• 3,000 to 3,500 vehicles still stuck
• Hilly town declared calamity-hit area
• Army called in for rescue operation
• PM speaks of ‘rush of people proceeding without checking weather conditions’
RAWALPINDI: The army and the district administration launched a massive operation to rescue stranded tourists in and around Murree after 22 people, including women and children, were found dead in their vehicles trapped in heavy snowfall.
To enjoy snowfall, tens of thousands of people thronged Punjab’s hill town of Murree but a large number of vehicles stranded in snow on Friday night and 22 people died. Eight of them froze to death in their cars and others probably died from asphyxiation after inhaling exhaust fumes in snow-bound vehicles.
On Saturday morning, the Punjab government declared the area in and around Murree calamity-hit area.
According to AFP, videos shared on social media showed cars packed bumper-to-bumper, with one-metre-high piles of snow on their roofs.
The website of the National Weather Forecasting Centre said heavy snowfall was expected in the area until Sunday afternoon.
“The local population is also facing severe problems,” Usman Abbasi, a stranded visitor, told AFP. “Gas cylinders have run out and drinking water is not available in most areas – it’s either frozen or the water pipes have been damaged due to severe cold.” He said hotels were running out of food, and mobile phone services were patchy.
Prime Minister Imran Khan expressed sorrow and grief over the tragedy, ordered an inquiry into the incident and asked the authorities concerned to put in place strong regulation to ensure prevention of such tragedy.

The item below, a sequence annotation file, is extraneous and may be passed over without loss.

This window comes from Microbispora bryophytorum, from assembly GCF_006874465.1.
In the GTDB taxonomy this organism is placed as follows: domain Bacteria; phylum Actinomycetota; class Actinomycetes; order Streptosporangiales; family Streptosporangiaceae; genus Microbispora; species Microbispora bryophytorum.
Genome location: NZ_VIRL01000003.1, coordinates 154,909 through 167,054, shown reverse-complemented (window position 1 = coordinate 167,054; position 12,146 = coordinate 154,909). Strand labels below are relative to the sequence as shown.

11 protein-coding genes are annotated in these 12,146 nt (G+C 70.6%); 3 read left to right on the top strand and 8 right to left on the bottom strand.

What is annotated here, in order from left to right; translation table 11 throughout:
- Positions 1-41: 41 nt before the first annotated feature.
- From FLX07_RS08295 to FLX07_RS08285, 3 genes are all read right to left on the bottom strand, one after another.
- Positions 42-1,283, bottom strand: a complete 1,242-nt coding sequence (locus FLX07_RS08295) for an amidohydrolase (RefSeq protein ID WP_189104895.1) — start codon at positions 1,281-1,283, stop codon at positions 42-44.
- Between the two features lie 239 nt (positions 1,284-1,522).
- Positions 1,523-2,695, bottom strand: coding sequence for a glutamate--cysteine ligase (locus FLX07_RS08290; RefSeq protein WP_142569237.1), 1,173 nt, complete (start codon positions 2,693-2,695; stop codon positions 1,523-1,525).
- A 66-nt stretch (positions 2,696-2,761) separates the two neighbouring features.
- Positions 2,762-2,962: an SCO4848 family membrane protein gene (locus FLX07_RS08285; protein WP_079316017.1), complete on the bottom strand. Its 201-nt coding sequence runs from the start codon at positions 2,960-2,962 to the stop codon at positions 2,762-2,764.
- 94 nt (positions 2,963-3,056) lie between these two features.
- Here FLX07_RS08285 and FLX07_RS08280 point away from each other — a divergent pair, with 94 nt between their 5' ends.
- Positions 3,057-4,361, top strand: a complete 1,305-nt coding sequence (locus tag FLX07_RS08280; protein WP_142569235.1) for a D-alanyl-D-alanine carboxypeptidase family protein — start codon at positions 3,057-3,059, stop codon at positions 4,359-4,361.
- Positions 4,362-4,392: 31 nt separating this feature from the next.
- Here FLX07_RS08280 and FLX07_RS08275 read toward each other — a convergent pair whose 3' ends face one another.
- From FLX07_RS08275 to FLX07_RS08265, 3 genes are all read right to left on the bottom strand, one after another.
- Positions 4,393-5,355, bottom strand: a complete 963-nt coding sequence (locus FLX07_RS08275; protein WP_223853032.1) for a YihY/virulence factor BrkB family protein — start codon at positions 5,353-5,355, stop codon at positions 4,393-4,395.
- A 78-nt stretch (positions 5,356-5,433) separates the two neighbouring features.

In a tweet, the prime minister said, “Shocked and upset at tragic deaths of tourists on road to Murree. Unprecedented snowfall and rush of people proceeding without checking weather conditions caught district admin unprepared. Have ordered inquiry and putting in place strong regulation to ensure prevention of such tragedies.”
Punjab Chief Minister Usman Buzdar imposed state of emergency in hospitals, police stations, administration offices and Rescue 1122 service.
Meanwhile, Pakistan Army troops reached Murree to help with rescue work. In a statement, the Inter-Services Public Relations (ISPR) said army engineers had also reached the area to help open up the main highways. The engineers had cleared Murree Expressway, it added.
“Heavy machinery from Murree, army engineers Division and FWO are working without any pause to assist people who are stuck,” the ISPR said. “Where machinery can’t reach, troops have moved and they are clearing traffic and opening roads.”
Interior Minister Sheikh Rashid Ahmed, in a video message, said tourists had flocked to the hill station in such large numbers for the first time in the last 15 to 20 years which created a crisis.
He said residents of Murree provided food and blankets to stranded tourists, adding that the administration had closed all routes to the hill station and was now allowing only vehicles taking food and blankets for stranded people.
Regional Police Officer Ishfaq Ahmad told Dawn that several vehicles were stranded due to continued snowfall of 7 to 8 feet on Nathiagali-Abbottabad road.
He said the tourists stuck in their cars closed the windows and switched on car heaters which possibly caused emission of carbon monoxide gas followed by suffocation. The cause of death of occupants of the cars was suffocation, the RPO opined.
The crisis in Murree and its surrounding areas is likely to continue till next couple of days.
The meteorological department recorded 32 inches’ snowfall in the hill town during the last two days. “It is not unusual snowfall in the area as in the winter, an average 64-inche snowfall is recorded in Murree,” said Irfan Virik, deputy director of meteorological department while talking to Dawn.
He said that meteorological department had issued weather advisory and warned the departments concerned.